The head of the Islamic Movement’s southern branch said Israel’s Bedouins are eager to be better integrated with the state.
“We still feel discriminated against in many aspects of society, and we hope that this can be a step towards narrowing the gaps between the various sectors of society,” Hamad Abu Daabes told The Jerusalem Post.
“The Arab community – and particularly the Bedouin community – is not isolationist, wanting to cut itself off from the state or its institutions. On the contrary, it seeks to integrate itself into all of the state’s activities – whether social or political – and to contribute. If we ask for assistance, it’s in the interest of returning something later to the collective social basket,” he added.
The Islamic Movement’s southern branch is broadly considered moderate in comparison to its northern counterpart, headed by the firebrand leader Raed Salah. Neither wing of the movement – itself an offshoot of Egypt’s Muslim Brotherhood – recognizes Israel as a Jewish state, but its southern, Beduin-dominated iteration has resisted the northern wing’s call for an Shari’a state, and supported Israel’s 1993 Oslo Accords with the Palestinians.
The mayor of Rahat, Faez Abu Shaiban, also used the podium to call attention to the struggles of Israel’s Beduin.
“At this time of introspection, I want to ask that the State of Israel strive for social and economic security,” he said. “We’ve just seen 300,000 people take the streets demanding social justice, while for many years the Beduin community has languished below the poverty line, shouting to be accepted as part of you.”
Abu Shaiban said recent years’ reductions in family allowances have left many families without food, clothing and basic necessities.
“This creates a new generation of unemployment, poverty and high school drop-out rates, because parents can’t pay for education. I hope that this struggle for social justice brings us relief as well. Still, we mustn’t only weep and moan, but take advantage of every opportunity afforded to us in the State of Israel for employment,” he said.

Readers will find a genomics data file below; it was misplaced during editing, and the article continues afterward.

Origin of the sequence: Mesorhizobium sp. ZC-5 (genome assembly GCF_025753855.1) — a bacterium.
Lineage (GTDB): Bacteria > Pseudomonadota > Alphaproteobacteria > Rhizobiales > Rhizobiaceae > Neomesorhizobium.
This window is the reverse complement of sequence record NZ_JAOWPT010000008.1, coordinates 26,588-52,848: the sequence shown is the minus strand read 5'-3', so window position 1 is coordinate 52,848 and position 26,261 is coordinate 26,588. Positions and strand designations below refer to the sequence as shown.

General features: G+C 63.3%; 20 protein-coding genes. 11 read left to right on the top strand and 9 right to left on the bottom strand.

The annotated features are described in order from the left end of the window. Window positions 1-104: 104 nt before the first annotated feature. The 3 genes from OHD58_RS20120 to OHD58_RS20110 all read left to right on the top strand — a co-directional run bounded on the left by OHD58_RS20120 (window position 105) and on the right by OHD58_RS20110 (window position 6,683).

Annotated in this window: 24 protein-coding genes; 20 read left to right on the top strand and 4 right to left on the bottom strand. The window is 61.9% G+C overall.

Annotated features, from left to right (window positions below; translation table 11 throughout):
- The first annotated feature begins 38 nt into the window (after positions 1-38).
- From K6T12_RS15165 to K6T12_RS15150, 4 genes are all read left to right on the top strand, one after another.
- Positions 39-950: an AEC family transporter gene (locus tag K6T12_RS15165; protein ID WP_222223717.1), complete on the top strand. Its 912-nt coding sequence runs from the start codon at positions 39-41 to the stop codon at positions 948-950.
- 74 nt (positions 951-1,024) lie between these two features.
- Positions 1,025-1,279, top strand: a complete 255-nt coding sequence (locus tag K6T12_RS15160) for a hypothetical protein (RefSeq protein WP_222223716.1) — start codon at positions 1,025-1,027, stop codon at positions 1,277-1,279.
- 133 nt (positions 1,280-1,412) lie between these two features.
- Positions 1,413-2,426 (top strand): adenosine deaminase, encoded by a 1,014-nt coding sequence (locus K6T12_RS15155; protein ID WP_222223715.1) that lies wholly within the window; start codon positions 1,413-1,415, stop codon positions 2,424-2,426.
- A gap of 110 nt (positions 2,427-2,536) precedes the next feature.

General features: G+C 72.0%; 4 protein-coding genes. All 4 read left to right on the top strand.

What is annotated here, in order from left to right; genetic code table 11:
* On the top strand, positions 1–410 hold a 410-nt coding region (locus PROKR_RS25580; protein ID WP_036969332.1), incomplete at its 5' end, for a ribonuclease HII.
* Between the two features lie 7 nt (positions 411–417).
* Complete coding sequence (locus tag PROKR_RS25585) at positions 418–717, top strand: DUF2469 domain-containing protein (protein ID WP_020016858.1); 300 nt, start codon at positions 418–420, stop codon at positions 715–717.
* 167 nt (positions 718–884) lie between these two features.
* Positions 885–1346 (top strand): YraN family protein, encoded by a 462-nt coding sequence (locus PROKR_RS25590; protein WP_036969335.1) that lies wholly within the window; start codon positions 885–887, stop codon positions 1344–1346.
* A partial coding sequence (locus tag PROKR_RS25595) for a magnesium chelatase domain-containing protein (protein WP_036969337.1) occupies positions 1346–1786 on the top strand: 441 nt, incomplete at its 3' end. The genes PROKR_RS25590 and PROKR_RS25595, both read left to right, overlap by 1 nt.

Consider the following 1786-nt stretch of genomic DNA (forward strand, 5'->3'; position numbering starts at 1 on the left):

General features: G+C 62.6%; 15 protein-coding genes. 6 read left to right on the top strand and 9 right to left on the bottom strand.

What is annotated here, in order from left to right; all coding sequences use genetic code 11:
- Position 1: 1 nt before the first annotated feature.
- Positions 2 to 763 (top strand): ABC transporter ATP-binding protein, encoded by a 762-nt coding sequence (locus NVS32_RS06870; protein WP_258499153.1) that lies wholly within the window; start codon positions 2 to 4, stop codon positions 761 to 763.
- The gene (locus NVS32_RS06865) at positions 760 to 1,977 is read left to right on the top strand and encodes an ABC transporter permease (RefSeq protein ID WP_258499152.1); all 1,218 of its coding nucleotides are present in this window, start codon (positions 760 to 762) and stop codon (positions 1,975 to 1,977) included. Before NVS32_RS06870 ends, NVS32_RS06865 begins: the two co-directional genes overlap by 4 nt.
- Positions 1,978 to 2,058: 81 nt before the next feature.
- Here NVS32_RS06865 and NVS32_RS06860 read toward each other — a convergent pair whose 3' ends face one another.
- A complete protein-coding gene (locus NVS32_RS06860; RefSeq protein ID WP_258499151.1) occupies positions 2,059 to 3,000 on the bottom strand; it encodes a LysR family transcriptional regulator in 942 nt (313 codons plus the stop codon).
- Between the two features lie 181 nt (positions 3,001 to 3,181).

Abraham Fund co-Director Amnon Be’eri-Sulitzeanu said he hopes the organization’s annual Iftar meals help carve a place for non-Jewish holidays into the national agenda.
“We hope to make the Israeli calendar multicultural, not just marking the holidays with which the Jewish community identifies. Ramadan and Id Al-Adha are holidays celebrated by one-fifth of our population, and yet the Jewish community isn’t exposed to them at all.”
Be’eri-Sulitzeanu lamented what he described as the Knesset’s slide toward intolerant and anti-democratic legislation, as reflected in last week’s draft bill to give precedence to Israel’s Jewish identity over its democratic character.
“These days, when the political trend discourse derives from various kinds of xenophobic, anti-Arab and nationalistic sentiment, these events are all the more important in that they show that amid this animosity and separation of Jews and Arabs, there is an alternative.”